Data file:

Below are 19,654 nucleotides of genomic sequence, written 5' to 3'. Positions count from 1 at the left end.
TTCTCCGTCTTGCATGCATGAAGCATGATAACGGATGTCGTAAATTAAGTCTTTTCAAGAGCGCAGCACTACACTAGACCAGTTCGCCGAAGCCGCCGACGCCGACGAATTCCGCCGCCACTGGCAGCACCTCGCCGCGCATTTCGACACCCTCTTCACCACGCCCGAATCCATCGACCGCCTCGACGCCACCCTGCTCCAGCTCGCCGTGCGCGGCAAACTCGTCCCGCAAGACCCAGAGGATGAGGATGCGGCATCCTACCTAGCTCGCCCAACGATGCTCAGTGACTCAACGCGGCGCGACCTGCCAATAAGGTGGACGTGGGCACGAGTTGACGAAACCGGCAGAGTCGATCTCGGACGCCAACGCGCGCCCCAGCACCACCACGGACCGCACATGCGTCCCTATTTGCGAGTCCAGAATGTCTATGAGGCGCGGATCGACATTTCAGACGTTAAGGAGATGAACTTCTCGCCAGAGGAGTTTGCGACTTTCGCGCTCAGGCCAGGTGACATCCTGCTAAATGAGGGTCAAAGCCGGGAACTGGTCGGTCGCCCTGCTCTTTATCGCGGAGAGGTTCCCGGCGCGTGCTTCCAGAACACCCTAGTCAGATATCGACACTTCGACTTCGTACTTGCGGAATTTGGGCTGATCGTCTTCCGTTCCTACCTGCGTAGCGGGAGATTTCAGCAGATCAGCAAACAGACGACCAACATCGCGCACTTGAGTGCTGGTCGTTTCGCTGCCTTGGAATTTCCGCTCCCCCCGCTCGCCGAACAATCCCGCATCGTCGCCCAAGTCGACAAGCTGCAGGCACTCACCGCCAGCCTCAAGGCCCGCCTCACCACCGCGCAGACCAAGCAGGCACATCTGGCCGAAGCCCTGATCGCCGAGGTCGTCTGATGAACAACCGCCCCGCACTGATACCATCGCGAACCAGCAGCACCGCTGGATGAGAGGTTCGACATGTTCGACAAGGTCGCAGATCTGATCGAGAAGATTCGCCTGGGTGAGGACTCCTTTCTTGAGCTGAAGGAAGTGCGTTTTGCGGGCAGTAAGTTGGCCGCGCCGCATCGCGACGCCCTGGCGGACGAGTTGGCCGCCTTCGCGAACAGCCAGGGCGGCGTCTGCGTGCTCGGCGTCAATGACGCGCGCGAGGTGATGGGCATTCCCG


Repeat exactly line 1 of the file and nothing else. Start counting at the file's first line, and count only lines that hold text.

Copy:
Below are 19,654 nucleotides of genomic sequence, written 5' to 3'. Positions count from 1 at the left end.